Cheers to a new year of investing

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For many investors, this year has been a wild ride—with interest rate increases, a crypto implosion, and whipsawing values in the major market indices. It might be tough to catch one's breath and look ahead to next year. But the end of the year is the perfect time to take stock of your investments, evaluating what worked, what didn’t, and what you might do better next year. Here are four key opportunities to consider that may recharge and reset your finances as you enter the new year.

Review and Refresh Your Financial Plan

If you set goals for the past year, evaluate your progress. Did you spend more than expected? Save less than expected? Or did you manage your goals easily—suggesting a bigger challenge may be appropriate for next year?

While setting financial goals for next year, you might also consider the long-term. When do you plan to retire? What do you need to see before getting there—a specific number in your 401(k), a paid-off balance sheet, or something else? Should you stay in your home or downsize? The answers to these questions may help you formulate a more solid plan.

Assess Your Retirement Readiness

Are you on schedule to retire? Are you contributing enough to your 401(k) or IRA?

Though the answers to those questions depend on each person's circumstances, some patterns are emerging in savings habits among those in their 20s, 30s, 40s, 50s, and beyond. Check these numbers to see whether you are on track.1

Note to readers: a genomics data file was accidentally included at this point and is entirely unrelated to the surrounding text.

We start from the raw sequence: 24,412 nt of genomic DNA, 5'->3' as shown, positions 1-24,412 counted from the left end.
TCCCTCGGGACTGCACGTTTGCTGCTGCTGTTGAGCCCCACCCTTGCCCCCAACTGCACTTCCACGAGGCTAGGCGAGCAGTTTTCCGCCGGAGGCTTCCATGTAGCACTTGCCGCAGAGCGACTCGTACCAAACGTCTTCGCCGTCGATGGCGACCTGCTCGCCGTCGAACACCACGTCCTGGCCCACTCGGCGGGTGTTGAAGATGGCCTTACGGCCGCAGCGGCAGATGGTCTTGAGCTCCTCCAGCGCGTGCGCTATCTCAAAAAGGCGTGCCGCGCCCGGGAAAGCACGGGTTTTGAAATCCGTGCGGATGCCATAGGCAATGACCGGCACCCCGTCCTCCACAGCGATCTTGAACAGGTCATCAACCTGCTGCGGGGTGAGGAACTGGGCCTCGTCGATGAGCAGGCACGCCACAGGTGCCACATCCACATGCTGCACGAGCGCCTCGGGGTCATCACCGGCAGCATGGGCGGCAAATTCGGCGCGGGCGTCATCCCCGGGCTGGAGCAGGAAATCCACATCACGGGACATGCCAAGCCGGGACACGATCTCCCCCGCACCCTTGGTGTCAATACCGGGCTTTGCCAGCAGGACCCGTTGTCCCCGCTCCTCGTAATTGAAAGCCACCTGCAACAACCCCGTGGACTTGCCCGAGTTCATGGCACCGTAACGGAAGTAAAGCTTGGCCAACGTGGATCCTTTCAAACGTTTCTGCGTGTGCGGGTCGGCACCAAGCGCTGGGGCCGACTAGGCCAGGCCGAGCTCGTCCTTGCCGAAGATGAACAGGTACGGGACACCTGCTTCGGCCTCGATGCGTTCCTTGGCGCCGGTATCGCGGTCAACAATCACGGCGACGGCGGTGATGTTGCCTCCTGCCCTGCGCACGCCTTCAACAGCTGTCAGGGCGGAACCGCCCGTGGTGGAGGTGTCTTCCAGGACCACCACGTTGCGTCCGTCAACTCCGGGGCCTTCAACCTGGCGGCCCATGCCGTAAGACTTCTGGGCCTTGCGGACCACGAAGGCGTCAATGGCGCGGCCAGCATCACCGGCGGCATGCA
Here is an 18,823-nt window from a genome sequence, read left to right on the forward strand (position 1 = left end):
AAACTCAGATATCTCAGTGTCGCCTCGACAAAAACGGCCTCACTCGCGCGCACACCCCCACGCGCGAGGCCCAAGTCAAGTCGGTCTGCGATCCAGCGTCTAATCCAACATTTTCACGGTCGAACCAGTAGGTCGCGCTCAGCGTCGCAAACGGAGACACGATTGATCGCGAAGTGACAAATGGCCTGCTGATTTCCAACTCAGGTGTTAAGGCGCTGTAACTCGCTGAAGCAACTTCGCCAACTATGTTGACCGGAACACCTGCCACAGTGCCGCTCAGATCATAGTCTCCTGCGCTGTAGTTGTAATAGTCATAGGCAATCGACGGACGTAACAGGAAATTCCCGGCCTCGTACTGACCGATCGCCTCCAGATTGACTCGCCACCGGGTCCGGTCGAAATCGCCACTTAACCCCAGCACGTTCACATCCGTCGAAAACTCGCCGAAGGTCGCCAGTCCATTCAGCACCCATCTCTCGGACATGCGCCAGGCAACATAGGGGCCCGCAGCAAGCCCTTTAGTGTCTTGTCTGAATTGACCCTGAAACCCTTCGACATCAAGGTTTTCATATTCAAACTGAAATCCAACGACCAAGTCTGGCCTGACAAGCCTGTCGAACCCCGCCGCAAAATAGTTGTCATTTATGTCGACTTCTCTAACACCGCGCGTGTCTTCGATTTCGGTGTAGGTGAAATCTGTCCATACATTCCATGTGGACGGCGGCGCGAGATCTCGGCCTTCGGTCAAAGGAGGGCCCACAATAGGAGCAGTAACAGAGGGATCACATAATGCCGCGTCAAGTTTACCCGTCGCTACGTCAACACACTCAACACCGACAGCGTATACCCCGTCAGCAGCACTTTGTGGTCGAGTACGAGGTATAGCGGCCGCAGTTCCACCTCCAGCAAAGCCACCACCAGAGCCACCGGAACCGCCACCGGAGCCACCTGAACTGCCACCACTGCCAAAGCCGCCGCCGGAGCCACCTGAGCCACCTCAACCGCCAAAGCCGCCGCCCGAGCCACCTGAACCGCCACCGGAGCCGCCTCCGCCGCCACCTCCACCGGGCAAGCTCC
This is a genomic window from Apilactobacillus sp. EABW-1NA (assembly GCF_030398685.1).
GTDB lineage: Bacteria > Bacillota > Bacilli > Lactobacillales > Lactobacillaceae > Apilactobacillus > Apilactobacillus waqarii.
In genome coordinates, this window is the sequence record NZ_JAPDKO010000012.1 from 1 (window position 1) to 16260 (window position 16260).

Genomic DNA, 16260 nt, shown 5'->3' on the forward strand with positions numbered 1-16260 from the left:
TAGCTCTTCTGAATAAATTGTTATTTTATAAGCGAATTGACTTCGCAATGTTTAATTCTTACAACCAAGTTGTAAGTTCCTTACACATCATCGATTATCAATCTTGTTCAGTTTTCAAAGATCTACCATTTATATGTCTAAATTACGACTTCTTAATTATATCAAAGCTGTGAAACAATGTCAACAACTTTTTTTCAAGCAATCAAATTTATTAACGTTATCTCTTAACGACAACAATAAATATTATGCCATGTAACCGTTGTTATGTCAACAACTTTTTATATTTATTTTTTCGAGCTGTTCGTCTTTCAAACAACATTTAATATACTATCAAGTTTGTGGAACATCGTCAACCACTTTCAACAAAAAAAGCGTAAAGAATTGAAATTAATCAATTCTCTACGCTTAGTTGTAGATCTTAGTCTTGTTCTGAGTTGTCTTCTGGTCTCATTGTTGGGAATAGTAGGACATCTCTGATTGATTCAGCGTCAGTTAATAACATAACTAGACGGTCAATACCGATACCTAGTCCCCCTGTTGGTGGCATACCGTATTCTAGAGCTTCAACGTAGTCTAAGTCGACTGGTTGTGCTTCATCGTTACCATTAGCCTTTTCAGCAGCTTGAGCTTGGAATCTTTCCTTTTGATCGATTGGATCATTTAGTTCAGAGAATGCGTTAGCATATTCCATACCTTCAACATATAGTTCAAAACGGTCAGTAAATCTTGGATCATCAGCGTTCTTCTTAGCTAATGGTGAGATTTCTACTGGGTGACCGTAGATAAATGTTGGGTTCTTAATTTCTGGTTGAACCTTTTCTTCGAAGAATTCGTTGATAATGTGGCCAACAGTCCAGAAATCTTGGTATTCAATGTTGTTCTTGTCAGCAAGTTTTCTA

Age 20 to 29

Average 401(k) balance of $10,500 while contributing 7% of income

Age 30 to 39

Average 401(k) balance of $38,400 while contributing 8% of income

Age 40 to 49

Average 401(k) balance of $93,400 while contributing 8% of income

Age 50 to 59

Average 401(k) balance of $160,000 while contributing 10% of income

Age 60 to 69

Average 401(k) balance of $182,100 while contributing 11% of income

Age 70 to 79

Average 401(k) balance of $171,400 while contributing 12% of income

These numbers are simply averages—they do not account for income, sector, or cost of living. They also do not include assets in individual retirement accounts (IRAs), taxable accounts, or other savings accounts. But knowing what those in your general age bracket save, on average, might give you a better idea of your progress toward retirement savings.

You should notice that as workers grow older, they tend to contribute a greater percentage of their total income to retirement.

Pay Down High-Interest Debts

With interest rates continuing to rise, credit cards, home equity lines of credit, and other variable-rate loans are likely to grow more expensive.2 If you have any adjustable-rate loans, now is a good time to begin paying them off more aggressively.

Calculate Your Cash Reserves

It is a good idea to have some cash held for emergencies during turbulent times. From an unexpected medical bill to a new appliance, having cash on hand may help avoid the stress of paying for sudden expenses. Assessing your cash reserves at the beginning of the new year may give you a good baseline for setting cash accumulation goals.

Important Disclosures:

The opinions voiced in this material are for general information only and are not intended to provide specific advice or recommendations for any individual.

All information is believed to be from reliable sources; however LPL Financial makes no representation as to its completeness or accuracy.

This article was prepared by WriterAccess.

LPL Tracking # 1-05337697.

Footnotes:

1 The Average 401(k) Balance by Age, Investopedia, https://www.investopedia.com/articles/personal-finance/010616/whats-average-401k-balance-age.asp

2 What Rising Interest Rates Mean For You, CNN, https://www.cnn.com/2022/09/21/success/what-rising-interest-rates-mean-credit-mortgage/index.html

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The opinions and views in this blog post are those of the authors, and are not intended to provide specific advice or recommendations for any individual. Please consult professional advisors with regard to your individual situation.

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